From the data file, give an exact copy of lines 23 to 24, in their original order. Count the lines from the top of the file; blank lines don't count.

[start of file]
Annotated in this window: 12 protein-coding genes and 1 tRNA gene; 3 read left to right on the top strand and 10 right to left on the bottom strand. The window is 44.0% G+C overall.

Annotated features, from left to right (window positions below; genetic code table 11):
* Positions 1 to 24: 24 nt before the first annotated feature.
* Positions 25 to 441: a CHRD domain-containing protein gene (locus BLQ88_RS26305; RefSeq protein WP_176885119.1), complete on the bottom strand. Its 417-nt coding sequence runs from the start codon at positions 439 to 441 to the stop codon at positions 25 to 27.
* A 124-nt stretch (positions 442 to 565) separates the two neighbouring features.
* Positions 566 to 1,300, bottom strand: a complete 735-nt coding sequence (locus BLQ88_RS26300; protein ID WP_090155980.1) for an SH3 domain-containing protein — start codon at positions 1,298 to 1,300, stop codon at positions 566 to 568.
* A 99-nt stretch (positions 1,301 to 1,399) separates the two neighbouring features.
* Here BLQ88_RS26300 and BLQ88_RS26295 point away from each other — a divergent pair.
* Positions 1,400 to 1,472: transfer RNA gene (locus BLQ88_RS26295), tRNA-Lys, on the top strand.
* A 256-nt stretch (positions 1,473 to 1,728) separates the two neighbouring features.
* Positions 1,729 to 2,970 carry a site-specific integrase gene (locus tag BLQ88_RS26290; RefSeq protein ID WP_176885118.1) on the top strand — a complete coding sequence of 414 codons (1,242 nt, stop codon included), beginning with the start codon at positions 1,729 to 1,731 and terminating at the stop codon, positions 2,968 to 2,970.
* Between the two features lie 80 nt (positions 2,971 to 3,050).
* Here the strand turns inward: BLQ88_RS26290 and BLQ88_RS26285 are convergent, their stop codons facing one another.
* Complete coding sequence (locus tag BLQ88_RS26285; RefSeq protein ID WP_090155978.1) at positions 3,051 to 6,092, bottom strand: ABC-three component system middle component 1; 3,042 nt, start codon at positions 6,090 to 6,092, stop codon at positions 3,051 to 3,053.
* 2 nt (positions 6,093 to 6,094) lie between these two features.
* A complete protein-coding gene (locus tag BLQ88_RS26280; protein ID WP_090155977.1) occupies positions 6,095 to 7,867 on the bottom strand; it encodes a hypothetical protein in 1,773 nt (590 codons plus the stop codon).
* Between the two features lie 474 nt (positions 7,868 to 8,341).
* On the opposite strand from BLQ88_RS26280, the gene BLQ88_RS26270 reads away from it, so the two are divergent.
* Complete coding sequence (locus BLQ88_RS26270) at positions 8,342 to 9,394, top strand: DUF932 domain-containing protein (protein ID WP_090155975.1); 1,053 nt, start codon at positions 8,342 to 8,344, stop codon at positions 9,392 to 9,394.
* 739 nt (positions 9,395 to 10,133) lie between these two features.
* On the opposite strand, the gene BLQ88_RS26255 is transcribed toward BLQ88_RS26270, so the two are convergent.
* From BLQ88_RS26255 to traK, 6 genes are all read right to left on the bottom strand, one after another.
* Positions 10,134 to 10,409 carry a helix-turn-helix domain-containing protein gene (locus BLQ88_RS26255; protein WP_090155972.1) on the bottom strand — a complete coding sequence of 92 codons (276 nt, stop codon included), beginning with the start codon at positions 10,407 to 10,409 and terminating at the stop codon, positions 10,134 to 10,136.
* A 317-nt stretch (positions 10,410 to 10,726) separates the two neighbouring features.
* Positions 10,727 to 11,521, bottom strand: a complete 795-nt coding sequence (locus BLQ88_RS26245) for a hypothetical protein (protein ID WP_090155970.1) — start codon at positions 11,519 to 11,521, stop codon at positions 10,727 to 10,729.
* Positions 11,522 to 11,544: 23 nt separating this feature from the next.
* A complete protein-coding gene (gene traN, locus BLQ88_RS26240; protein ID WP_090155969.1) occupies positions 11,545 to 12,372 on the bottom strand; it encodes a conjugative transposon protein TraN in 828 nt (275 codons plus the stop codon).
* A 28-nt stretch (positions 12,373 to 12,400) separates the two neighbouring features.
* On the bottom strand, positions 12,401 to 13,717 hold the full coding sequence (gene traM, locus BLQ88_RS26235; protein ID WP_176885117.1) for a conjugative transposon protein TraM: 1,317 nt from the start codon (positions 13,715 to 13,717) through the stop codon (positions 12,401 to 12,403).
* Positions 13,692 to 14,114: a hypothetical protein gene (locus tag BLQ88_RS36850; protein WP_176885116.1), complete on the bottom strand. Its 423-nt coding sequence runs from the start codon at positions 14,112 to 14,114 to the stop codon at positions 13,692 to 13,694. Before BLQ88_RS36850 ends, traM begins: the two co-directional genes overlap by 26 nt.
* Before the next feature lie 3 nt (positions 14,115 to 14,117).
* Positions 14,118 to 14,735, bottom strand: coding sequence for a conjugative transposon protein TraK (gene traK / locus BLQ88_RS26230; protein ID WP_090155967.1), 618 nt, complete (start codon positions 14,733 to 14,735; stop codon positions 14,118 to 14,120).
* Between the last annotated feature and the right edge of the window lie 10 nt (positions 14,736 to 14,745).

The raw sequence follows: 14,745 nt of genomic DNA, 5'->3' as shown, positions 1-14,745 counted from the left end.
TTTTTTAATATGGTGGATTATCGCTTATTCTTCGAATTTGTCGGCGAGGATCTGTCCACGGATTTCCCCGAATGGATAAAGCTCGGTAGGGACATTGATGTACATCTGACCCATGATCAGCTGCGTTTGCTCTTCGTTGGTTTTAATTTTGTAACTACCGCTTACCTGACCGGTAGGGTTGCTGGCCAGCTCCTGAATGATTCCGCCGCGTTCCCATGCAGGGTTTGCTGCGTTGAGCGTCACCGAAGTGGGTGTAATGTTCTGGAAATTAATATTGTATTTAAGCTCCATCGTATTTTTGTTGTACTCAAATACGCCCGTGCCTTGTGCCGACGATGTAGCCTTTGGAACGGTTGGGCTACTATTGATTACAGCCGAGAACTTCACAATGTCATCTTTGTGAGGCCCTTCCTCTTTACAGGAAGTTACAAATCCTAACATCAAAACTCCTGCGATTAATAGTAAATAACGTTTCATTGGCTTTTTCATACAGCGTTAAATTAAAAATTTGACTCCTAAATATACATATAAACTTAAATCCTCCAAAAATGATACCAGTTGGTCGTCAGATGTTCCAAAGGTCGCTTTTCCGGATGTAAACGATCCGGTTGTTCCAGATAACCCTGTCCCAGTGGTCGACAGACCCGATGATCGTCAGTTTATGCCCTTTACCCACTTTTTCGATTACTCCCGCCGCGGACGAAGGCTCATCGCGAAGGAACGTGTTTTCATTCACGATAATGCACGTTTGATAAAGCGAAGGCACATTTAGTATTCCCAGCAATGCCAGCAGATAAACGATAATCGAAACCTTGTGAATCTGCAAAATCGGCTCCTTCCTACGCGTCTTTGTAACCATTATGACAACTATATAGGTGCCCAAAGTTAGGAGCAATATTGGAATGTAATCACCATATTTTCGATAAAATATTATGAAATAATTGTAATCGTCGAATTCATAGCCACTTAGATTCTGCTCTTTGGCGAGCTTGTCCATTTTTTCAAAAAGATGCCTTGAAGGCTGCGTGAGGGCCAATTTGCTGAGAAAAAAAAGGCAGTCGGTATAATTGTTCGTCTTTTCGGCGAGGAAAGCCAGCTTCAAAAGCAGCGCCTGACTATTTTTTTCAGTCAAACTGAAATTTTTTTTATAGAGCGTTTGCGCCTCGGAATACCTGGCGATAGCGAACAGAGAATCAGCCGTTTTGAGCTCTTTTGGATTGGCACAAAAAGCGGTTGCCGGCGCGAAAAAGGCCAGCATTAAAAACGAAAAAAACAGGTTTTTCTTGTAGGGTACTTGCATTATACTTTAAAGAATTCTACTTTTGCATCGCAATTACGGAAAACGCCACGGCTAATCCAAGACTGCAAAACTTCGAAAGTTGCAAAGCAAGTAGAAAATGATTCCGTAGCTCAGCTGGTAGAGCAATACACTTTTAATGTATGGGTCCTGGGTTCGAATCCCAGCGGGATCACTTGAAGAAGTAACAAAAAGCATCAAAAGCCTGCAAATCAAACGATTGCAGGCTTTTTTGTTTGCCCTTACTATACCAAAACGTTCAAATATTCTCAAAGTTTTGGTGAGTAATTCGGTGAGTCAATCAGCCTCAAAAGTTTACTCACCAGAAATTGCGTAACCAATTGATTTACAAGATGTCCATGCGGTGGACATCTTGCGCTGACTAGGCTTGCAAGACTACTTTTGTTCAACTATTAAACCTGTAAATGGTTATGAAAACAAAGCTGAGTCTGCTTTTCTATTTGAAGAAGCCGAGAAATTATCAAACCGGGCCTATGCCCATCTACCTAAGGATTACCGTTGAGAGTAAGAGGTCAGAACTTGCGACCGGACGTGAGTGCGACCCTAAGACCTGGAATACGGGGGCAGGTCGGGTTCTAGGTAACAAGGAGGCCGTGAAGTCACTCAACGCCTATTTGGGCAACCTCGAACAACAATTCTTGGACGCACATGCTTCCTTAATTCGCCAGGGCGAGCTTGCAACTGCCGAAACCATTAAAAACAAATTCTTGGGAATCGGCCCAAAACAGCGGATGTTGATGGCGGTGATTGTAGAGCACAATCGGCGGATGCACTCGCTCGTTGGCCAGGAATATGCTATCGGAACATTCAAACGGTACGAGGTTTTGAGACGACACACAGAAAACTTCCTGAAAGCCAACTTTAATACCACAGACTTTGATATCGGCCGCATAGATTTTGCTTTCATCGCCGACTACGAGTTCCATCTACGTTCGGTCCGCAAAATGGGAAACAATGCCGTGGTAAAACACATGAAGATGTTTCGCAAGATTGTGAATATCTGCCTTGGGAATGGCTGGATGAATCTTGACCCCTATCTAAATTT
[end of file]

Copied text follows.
* Positions 10,134 to 10,409 carry a helix-turn-helix domain-containing protein gene (locus BLQ88_RS26255; protein WP_090155972.1) on the bottom strand — a complete coding sequence of 92 codons (276 nt, stop codon included), beginning with the start codon at positions 10,407 to 10,409 and terminating at the stop codon, positions 10,134 to 10,136.
* A 317-nt stretch (positions 10,410 to 10,726) separates the two neighbouring features.